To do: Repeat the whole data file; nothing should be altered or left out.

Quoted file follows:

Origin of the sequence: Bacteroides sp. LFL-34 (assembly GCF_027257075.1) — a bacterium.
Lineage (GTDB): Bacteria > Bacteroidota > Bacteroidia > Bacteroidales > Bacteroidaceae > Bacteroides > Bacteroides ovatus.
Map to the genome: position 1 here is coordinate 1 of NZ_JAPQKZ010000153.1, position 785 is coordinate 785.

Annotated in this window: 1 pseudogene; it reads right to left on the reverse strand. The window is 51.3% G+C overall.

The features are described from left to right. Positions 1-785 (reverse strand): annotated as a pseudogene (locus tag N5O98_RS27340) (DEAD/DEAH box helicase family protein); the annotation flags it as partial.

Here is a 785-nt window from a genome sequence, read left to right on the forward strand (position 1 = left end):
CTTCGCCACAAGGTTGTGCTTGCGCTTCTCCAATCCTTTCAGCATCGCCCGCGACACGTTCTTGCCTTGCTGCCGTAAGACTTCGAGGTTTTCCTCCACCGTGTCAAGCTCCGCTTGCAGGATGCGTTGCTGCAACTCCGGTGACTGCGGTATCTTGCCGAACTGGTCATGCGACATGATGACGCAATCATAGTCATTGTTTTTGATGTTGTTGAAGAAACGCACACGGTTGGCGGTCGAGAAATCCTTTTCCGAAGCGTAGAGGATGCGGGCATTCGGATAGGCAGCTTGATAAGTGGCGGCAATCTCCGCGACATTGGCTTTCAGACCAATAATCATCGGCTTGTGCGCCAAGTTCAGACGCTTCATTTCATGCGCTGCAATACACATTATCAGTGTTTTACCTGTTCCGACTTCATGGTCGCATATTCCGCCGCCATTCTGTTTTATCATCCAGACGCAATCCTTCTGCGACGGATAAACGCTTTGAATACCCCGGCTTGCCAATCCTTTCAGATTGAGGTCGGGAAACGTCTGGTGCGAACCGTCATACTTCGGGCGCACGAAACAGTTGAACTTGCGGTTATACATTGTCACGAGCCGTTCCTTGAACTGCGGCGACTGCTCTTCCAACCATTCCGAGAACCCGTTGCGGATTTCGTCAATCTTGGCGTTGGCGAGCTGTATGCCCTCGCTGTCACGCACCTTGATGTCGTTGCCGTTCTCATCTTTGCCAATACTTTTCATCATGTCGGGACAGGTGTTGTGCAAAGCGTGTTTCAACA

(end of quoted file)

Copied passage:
Origin of the sequence: Bacteroides sp. LFL-34 (assembly GCF_027257075.1) — a bacterium.
Lineage (GTDB): Bacteria > Bacteroidota > Bacteroidia > Bacteroidales > Bacteroidaceae > Bacteroides > Bacteroides ovatus.
Map to the genome: position 1 here is coordinate 1 of NZ_JAPQKZ010000153.1, position 785 is coordinate 785.

Annotated in this window: 1 pseudogene; it reads right to left on the reverse strand. The window is 51.3% G+C overall.

The features are described from left to right. Positions 1-785 (reverse strand): annotated as a pseudogene (locus tag N5O98_RS27340) (DEAD/DEAH box helicase family protein); the annotation flags it as partial.

Here is a 785-nt window from a genome sequence, read left to right on the forward strand (position 1 = left end):
CTTCGCCACAAGGTTGTGCTTGCGCTTCTCCAATCCTTTCAGCATCGCCCGCGACACGTTCTTGCCTTGCTGCCGTAAGACTTCGAGGTTTTCCTCCACCGTGTCAAGCTCCGCTTGCAGGATGCGTTGCTGCAACTCCGGTGACTGCGGTATCTTGCCGAACTGGTCATGCGACATGATGACGCAATCATAGTCATTGTTTTTGATGTTGTTGAAGAAACGCACACGGTTGGCGGTCGAGAAATCCTTTTCCGAAGCGTAGAGGATGCGGGCATTCGGATAGGCAGCTTGATAAGTGGCGGCAATCTCCGCGACATTGGCTTTCAGACCAATAATCATCGGCTTGTGCGCCAAGTTCAGACGCTTCATTTCATGCGCTGCAATACACATTATCAGTGTTTTACCTGTTCCGACTTCATGGTCGCATATTCCGCCGCCATTCTGTTTTATCATCCAGACGCAATCCTTCTGCGACGGATAAACGCTTTGAATACCCCGGCTTGCCAATCCTTTCAGATTGAGGTCGGGAAACGTCTGGTGCGAACCGTCATACTTCGGGCGCACGAAACAGTTGAACTTGCGGTTATACATTGTCACGAGCCGTTCCTTGAACTGCGGCGACTGCTCTTCCAACCATTCCGAGAACCCGTTGCGGATTTCGTCAATCTTGGCGTTGGCGAGCTGTATGCCCTCGCTGTCACGCACCTTGATGTCGTTGCCGTTCTCATCTTTGCCAATACTTTTCATCATGTCGGGACAGGTGTTGTGCAAAGCGTGTTTCAACA